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26th Marine Expeditionary Unit

A Certain Force in an Uncertain World

Camp Lejeune, North Carolina
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26th MEU (SOC) sends in their 'cavalry'

By Sgt Thomas Michael Corcoran | December 04, 2001

ABOARD THE USS BATAAN -- Marines from the Combined Anti-Armor Team and Light Armored Reconnaissance of the 26th Marine Expeditionary Unit (Special Operations Capable) left the USS Bataan and arrived at a forward operating base near Kandahar on Dec. 4.  This was the second Marine unit to land in Afghanistan.

The 15th MEU (SOC), from Camp Pendleton, Calif., has been at the base near Kandahar for nearly two weeks.  Now they are joined by elements of the 26th MEU (SOC), based at Camp Lejeune, N.C.

The elements of the 26th MEU that have been called forward to join 15th MEU assets already in place may prove to be valuable if the remaining Taliban forces continue to resist.  The Marines of CAAT/LAR can provide a vital projection of firepower to the battlefield, and the speed and maneuverability of their combat vehicles far exceeds that of their foe's.

Although, these Marines may be facing combat in the days that lie ahead, they are well prepared, assures Sgt. Derek J. LaClair, LAR scout section leader.  The Plattsburgh, N.Y., Marine has probably been closer to real combat than many of the Marines in his unit; a few years back he was fired upon while performing an embassy evacuation in Sierra Leone. 

"We were all excited until we heard the first round," said LaClair.  "Instantly, all our training came into focus.  When you hear rounds and they're not a part of training, you become part of the ground."

Despite his men's lack of actual combat experience, LaClair is still totally confident in their abilities.  "With what we could be facing soon, I wouldn't want to go with anyone else.  We know our weapons and are ready to employ them.  We're ready for combat - that's our job!"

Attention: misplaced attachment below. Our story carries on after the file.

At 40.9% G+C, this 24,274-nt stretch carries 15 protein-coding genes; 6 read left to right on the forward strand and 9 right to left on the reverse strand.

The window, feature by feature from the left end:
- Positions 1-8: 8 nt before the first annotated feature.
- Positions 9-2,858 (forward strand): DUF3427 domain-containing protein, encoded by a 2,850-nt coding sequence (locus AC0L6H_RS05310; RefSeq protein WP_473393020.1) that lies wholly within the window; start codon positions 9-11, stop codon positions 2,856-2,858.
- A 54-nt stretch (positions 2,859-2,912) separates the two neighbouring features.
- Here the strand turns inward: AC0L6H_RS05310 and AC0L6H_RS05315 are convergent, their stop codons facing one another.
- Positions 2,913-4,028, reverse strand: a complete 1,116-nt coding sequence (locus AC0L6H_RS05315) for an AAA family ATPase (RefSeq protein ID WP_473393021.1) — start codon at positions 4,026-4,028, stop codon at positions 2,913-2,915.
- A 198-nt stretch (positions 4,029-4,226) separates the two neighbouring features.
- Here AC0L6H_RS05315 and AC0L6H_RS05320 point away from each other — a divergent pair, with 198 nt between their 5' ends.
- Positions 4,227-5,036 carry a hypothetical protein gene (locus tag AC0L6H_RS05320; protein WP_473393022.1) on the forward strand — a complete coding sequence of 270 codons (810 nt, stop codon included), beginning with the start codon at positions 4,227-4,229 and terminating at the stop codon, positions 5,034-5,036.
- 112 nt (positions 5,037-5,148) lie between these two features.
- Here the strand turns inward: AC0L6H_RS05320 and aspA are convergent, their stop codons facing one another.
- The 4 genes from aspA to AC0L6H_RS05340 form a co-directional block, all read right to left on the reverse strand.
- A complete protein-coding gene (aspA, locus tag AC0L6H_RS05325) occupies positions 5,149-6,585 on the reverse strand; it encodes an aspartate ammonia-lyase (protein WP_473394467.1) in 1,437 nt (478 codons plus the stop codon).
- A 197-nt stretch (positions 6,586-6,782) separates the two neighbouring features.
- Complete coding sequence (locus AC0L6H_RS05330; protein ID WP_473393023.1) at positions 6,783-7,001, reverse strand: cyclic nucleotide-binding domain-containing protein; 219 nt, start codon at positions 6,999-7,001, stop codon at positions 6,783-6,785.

One of the reasons LaClair speaks with such confidence is that he knows he has experienced leaders such as Staff Sgt. Gregory L. Snyder, LAR platoon staff noncommissioned officer in charge, who has over 10 years experience, including time spent in the Gulf War.  Snyder, like many staff NCOs, is able to train his men based on past experiences.

"He told us not to get excited or too pumped up," said Cpl. Ryan M. Malarsie, Light Armored Vehicle gunner.  "Lately it's been, 'we're going, then we're not.'"

Malarsie said he is not surprised his unit is the first from the 26th MEU to 'hit' the ground.

"We would have to launch first despite any orders to go ashore.  Our vehicles are staged on the [air-cushioned landing crafts] LCACs," said Malarsie.

The Marines' families are more nervous that the Marines, said Malarsie.  "But, I guess that's how mothers are.  [Mine] understands that after Sept. 11, we are doing what needs to be done." 

One of Malarsie's 'teammates,' Cpl. Erik Luker, LAV crewman, understands the nervousness of family members back home and knows they all await the safe return of their sons and daughters.

"I guess you could call me the 'worry wart' of the family," said Linda DeCesare, Luker's aunt.  "I always have to know what's going on.  I constantly watch the news and wait for news about Erik and all our troops, and their safe return."

Malarsie explained, "As Marines, we don't get stressed-out in these situations.  We keep things under control so if anything new 'pops up,' we'll be able to deal with it."

Right now Malarsie said he and his Marines are concerned more with the tasks at hand; things like getting their gear ready, and less about the state of their future operations.  "Small steps," said Malarsie.  "If we pay attention to what we're doing here, we'll be ready for what happens down the road.